One of the best things about losing weight has been being able to walk into a shop, see something I like and buy it. At my biggest, I could only fit into a few certain shops and so I normally always avoided shopping because I knew it was pointless.
But one thing I have struggled to change is wearing baggy clothes. I never considered myself overly self-conscious even at my biggest – sure I didn’t like the way I looked but I didn’t let it stop me from doing anything. But looking back I suppose I was and still am to an extent because of how baggy my clothes were. I always thought having clothes that clung to my fat was horrible, yet when I think about it I was the same size regardless of whether my clothes clung or not.
I recently went through my wardrobe with the help of my friend and sister and threw out about 90% of my clothes, donating the good quality clothes to charity and binning the clothes that had seen better days. Even then I had very different opinions to my friend and sister about what was too big and what should be thrown away. But I’m slowly learning that wearing baggy clothes can actually make me look bigger than what I am and some clothes should be a tighter fit. When I go shopping I can still struggle to pick the right size and usually get a friend’s opinion to make sure it isn’t too tight or too baggy.
Hopefully I’ll continue to lose weight and learn over time what suits me! I thought I would finish this post with a small comparison of the size I used to be and a photo of myself and sisters at my sister’s graduation. I know the angles are slightly different and my sister’s robe hides me a bit but I am so pleased with the progress I have made so far!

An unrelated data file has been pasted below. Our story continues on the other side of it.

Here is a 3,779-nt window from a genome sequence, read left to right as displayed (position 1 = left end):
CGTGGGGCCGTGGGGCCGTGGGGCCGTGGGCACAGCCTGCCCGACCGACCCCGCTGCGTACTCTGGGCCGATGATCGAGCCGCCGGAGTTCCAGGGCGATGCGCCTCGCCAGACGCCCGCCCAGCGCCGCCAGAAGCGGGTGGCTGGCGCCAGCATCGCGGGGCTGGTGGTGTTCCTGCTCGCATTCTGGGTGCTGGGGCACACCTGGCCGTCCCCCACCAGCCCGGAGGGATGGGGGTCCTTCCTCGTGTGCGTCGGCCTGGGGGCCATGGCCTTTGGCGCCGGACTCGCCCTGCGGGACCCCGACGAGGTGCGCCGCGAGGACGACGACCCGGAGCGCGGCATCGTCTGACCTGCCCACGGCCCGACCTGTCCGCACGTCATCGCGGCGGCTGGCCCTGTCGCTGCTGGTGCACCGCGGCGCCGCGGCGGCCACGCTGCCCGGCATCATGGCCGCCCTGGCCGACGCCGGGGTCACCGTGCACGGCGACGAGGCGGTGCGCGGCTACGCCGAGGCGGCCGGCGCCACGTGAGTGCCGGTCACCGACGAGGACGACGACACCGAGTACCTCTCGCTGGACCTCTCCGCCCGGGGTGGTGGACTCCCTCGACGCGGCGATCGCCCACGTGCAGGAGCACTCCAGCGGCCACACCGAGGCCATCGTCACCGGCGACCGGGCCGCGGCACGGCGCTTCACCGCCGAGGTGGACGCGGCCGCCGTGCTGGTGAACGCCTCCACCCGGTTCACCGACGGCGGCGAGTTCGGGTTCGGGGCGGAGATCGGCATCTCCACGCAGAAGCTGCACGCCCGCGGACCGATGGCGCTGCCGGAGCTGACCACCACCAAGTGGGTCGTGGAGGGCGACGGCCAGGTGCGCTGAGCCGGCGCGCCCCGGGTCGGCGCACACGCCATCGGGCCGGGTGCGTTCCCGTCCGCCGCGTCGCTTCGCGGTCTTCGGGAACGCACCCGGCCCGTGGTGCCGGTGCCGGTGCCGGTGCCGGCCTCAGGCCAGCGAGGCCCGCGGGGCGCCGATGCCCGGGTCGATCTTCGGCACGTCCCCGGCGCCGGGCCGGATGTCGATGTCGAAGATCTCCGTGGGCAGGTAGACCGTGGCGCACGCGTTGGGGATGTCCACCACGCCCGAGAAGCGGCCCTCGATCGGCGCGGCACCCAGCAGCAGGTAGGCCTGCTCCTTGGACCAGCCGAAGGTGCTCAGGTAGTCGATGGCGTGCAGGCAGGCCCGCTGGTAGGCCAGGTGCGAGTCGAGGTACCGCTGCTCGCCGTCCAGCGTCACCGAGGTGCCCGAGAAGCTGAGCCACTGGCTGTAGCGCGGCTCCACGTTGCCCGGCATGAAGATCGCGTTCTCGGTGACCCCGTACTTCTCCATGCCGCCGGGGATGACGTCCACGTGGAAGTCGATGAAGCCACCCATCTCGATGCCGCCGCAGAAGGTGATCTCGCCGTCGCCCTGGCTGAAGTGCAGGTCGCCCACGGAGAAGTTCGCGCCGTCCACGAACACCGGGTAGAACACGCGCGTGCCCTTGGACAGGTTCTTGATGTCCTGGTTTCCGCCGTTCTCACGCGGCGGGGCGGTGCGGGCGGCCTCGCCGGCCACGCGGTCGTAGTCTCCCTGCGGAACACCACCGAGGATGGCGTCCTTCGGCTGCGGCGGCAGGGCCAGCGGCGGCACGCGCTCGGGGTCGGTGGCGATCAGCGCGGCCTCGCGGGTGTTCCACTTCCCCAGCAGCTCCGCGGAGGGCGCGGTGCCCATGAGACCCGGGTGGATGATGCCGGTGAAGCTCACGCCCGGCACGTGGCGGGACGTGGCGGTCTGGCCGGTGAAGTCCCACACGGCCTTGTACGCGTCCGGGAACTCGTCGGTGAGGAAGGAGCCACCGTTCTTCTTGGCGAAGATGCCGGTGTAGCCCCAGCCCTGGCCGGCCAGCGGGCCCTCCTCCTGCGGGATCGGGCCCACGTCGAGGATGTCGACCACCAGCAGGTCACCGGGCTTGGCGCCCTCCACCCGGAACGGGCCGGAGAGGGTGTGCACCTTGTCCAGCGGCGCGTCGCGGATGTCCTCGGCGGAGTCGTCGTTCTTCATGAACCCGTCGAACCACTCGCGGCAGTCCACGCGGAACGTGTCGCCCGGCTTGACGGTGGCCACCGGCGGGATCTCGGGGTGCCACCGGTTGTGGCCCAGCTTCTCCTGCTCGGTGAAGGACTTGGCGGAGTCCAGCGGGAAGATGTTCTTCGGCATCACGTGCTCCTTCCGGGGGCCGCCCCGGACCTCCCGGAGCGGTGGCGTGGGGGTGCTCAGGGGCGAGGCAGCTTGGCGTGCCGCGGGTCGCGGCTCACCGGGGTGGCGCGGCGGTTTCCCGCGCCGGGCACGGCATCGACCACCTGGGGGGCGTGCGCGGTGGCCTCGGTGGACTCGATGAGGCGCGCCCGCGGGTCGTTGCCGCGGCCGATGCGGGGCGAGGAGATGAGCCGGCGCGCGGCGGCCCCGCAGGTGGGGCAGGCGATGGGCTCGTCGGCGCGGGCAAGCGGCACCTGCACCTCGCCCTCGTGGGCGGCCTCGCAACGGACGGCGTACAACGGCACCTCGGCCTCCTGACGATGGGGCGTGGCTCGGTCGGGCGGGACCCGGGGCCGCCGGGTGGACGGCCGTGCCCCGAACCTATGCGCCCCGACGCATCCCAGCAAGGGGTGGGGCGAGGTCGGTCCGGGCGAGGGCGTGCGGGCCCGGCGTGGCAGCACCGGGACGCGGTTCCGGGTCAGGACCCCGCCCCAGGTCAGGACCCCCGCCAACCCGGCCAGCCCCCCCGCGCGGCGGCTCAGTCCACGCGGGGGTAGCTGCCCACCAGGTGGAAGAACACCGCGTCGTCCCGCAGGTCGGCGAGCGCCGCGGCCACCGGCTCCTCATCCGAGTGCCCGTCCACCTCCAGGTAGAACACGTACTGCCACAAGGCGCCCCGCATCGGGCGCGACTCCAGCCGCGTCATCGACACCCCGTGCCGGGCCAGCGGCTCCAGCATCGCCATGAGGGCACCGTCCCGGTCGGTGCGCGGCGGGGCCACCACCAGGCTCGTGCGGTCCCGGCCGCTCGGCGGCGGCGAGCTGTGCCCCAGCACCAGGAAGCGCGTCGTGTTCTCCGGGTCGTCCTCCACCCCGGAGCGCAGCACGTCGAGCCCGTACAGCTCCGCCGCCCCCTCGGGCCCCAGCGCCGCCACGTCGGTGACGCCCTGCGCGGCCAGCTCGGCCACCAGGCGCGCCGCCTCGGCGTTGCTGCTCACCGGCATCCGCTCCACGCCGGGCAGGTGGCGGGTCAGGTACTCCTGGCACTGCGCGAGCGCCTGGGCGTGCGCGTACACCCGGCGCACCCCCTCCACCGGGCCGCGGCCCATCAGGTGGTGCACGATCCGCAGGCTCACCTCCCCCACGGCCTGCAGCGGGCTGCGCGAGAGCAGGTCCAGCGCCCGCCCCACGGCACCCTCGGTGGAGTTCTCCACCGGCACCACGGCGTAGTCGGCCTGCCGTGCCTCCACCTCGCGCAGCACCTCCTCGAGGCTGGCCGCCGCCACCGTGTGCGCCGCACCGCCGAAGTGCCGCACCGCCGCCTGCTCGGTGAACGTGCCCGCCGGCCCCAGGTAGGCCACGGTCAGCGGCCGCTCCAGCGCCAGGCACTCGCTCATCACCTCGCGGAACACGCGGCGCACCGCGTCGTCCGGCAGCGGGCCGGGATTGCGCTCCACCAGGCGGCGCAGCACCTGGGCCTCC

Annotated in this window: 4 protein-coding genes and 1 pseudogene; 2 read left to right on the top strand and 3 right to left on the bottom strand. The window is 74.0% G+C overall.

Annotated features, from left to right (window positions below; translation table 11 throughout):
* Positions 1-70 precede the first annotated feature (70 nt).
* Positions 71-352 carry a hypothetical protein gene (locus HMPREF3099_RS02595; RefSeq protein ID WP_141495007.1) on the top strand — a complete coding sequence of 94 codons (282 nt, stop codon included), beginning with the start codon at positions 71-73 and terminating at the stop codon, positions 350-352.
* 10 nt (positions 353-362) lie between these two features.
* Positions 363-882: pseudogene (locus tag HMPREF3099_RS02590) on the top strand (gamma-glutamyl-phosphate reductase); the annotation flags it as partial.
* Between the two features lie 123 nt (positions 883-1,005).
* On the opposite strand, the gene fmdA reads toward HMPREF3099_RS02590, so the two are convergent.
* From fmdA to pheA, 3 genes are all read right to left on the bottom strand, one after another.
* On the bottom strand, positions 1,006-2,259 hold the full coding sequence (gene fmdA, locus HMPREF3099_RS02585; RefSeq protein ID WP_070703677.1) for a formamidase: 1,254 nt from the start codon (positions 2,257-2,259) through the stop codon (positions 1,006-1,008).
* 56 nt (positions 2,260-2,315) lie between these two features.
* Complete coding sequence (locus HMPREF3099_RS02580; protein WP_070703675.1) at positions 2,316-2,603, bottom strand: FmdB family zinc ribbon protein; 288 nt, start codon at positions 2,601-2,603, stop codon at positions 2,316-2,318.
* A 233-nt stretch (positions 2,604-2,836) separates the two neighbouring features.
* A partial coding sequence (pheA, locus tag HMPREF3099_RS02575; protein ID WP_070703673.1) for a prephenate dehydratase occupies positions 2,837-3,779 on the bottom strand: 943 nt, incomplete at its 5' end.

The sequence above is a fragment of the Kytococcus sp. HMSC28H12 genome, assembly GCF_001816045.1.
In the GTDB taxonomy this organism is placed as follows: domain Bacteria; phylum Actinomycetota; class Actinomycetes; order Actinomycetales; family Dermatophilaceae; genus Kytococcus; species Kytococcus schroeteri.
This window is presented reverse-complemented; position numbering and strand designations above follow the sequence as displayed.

Over a year and a half has passed since Always released their #LikeAGirl campaign and it remains one of my favourite marketing campaigns. The advert brilliantly demonstrates how it has become normal for society to associate feminine qualities with weakness by showing different generations portraying what they think it means to do an activity ‘like a girl’.
The campaign aligns itself perfectly with their target market of women, managing to tackle an important social issue whilst subtly promoting their brand. By positioning themselves as compassionate and supportive for girls and women, the viewer is prompted to place trust in the brand and the products they have on offer.
It is interesting to see the young boy’s reaction to the interviewer when asked if he thinks he insulted his sister; ‘No, I mean, yeah… insulted girls, but not my sister’. This adds another thinking point to the campaign making the viewer consider who it is they could be damaging or limiting when making a derogatory slur towards women. A professional in work may make a rude comment towards their female colleagues and think nothing of it however would they react differently if they witnessed their mother, sister, wife or friend belittled or patronised because of their gender? The campaign, whilst promoting Always, manages to guide the viewer to think about the issue in a bigger context.
Always have also taken a step in promoting feminism as an approachable movement. The opening sequence sparks interest in the viewer to see what direction the advert will go in and shows them how a comment that at first may appear harmless, or even normal, can actually be damaging to a woman’s confidence and development.
It is rare that you see a company tackle social issues without an overbearing feeling that they are only doing it for the good publicity it may bring. Always seem to have found the perfect balance through their clever positioning and gentle, relatable approach.